Who benefits from using Derivatives?

By Praveen Gupta
What is CGR PhD's research about?
Introducing research projects of CGR PhD members

Financial Derivatives are instruments that were invented, at least in theory, to protect us from various risks arising in uncertain markets. In an ideal world, they were expected to work like this:

However, a combination of weak regulatory framework, individual greed and financial innovation gone rouge, resulted in 2008 financial crisis, which many blame on excessive and sometimes illegitimate use of Financial Derivatives.

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Political economy and Economic Development: Mobility, Inequality, Stigma and Prosperity.

By Beatriz Rodriguez-Satizabal and Dr. Caterina Gennaioli

What is the political economy of monitoring pollution in China? Should we be using relative or absolute measures of inequality? What are the economic implications of stigma? Have skills and human capital a long term effect on local economic conditions? Is there intergenerational mobility in Africa? Is the millennium missing out in rising prosperity? These were some of the questions raised by CGR and guest researchers during the annual Workshop on Political Economy and Economic Development and during the Annual Globalisation Seminar hosted by the Centre for Globalisation Research on the 9th of November, 2018.

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Fifth annual meeting on the ‘Theory and Empirics of Inequality, Poverty and Mobility’, 19th October 2018, at QMUL, Charterhouse Square.

BY Dr SANGHAMITRA BANDYOPADHYAY

On the 19th of October, we hosted the fifth meeting on the ‘Theory and Empirics of Inequality, Poverty and Mobility’, at the QMUL premises on Charterhouse Square, London. There was a large spread of theoretical and applied issues addressed in the six papers presented. In the morning three papers discussed issues related to the measurement of mobility and poverty, with applications to the EU, Mexico and with global poverty data, while in the afternoon three papers discussed the impact of mining on individual well-being in Sub-Saharan Africa, how social connections and financial incentives affect productivity in tasks that require coordination among workers via an experiment in a garment factory in India, and a final paper evaluating the effect of aid on conflict in Indonesia.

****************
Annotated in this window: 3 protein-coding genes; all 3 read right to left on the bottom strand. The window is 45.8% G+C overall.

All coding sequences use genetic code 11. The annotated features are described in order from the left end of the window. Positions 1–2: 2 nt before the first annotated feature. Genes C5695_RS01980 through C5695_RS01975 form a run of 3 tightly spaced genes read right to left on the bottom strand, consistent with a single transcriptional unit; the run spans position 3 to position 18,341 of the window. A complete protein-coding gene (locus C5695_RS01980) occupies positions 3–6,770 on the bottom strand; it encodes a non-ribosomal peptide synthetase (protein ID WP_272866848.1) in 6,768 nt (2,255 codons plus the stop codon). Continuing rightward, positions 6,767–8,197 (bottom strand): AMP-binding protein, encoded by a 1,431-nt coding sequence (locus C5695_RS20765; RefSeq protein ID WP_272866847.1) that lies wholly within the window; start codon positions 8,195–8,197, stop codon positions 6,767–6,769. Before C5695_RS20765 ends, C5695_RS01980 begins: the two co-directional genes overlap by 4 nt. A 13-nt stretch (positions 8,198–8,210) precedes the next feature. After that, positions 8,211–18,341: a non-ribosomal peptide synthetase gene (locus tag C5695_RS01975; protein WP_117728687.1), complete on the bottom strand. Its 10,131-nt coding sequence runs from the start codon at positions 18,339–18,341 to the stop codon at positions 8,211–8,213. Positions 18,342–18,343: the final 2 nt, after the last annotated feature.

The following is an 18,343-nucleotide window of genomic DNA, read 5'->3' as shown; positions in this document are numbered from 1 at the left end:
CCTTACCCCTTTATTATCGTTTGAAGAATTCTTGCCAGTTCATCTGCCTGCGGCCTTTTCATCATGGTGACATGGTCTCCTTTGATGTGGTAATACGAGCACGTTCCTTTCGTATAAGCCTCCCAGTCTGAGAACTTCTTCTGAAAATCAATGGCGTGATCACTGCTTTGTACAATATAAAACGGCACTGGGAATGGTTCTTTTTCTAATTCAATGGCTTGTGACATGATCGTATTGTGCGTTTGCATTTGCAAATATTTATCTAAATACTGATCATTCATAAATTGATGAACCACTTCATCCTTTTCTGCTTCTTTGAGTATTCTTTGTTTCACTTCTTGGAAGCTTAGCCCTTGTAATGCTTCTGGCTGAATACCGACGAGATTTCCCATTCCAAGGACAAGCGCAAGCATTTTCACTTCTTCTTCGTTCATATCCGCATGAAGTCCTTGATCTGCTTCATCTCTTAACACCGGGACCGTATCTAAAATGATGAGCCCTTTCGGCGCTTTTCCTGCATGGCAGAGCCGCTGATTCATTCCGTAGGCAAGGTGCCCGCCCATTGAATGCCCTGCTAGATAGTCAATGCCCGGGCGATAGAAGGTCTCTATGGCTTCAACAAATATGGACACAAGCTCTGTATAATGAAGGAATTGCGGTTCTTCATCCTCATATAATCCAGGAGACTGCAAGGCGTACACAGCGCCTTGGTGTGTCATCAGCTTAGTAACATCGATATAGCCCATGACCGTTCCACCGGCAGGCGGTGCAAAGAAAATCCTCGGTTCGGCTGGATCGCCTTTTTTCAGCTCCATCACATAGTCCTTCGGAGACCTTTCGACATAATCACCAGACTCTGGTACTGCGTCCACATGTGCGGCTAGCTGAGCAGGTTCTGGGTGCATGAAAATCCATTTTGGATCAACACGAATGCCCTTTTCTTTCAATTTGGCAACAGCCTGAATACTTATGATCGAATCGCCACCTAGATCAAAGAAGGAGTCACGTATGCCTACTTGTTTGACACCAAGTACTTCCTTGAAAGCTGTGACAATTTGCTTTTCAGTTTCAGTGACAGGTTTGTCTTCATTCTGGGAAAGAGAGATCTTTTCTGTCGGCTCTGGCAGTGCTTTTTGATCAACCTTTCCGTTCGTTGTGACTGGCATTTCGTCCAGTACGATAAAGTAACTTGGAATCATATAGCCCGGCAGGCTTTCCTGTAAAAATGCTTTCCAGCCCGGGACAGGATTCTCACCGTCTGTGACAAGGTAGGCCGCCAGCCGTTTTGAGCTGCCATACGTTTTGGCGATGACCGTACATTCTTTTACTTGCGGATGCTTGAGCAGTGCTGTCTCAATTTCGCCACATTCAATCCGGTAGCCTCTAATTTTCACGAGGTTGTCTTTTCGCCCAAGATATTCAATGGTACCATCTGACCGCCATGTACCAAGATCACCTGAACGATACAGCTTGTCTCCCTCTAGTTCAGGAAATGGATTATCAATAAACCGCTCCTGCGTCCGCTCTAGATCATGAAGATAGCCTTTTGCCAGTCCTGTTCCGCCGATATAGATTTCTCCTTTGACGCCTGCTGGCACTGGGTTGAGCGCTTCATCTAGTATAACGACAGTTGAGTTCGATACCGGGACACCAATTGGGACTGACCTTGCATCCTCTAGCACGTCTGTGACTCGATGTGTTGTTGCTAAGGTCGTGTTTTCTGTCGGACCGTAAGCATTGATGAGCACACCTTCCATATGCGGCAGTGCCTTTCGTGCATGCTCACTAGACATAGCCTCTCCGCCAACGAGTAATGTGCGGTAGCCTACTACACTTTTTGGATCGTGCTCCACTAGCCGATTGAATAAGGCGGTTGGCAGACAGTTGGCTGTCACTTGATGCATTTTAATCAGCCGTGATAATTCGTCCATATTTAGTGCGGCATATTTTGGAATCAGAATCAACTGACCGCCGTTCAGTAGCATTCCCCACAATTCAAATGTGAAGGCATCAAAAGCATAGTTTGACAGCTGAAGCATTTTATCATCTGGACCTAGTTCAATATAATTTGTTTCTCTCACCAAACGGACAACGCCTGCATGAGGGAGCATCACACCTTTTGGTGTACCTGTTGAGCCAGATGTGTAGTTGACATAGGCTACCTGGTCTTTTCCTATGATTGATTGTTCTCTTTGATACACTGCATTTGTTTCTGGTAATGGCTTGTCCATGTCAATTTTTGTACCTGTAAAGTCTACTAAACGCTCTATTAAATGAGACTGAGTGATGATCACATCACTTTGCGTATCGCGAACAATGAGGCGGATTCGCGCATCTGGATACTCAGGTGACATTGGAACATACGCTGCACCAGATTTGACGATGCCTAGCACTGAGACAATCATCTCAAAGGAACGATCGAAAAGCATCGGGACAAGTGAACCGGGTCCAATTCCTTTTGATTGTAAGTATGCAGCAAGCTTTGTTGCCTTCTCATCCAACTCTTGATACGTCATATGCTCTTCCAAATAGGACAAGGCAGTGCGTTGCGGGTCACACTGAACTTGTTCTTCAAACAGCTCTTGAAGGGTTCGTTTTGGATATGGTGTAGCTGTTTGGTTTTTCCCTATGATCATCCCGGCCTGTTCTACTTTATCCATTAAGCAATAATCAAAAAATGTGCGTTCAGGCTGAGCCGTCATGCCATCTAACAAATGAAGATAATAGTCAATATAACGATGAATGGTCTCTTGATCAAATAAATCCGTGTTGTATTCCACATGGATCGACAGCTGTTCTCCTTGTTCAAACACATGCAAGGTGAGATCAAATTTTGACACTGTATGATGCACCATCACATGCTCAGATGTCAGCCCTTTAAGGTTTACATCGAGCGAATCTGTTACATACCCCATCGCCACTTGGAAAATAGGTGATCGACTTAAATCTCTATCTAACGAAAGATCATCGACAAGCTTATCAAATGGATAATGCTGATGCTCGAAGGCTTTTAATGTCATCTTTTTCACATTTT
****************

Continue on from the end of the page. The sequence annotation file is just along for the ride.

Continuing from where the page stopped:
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From left to right: Sanchari Roy (King’s College), Caterina Gennaioli (SBM, QMUL), Elena Barcena Martin (Universidad de Málaga, Spain), Gaston Yalonetzky (Leeds and Oxford), Sambit Bhattacharya (University of Sussex), Florent Bresson (Université Clermont Auvergne, France), Beatriz Rodriguez-Satizabal (SBM, QMUL), Amrita Dhillon (Kings College, London), Wenjing Duan (SBM, QMUL), Ying Cui (SBM, QMUL) and, the organiser, Sanghamitra Bandyopadhyay (SBM, QMUL)

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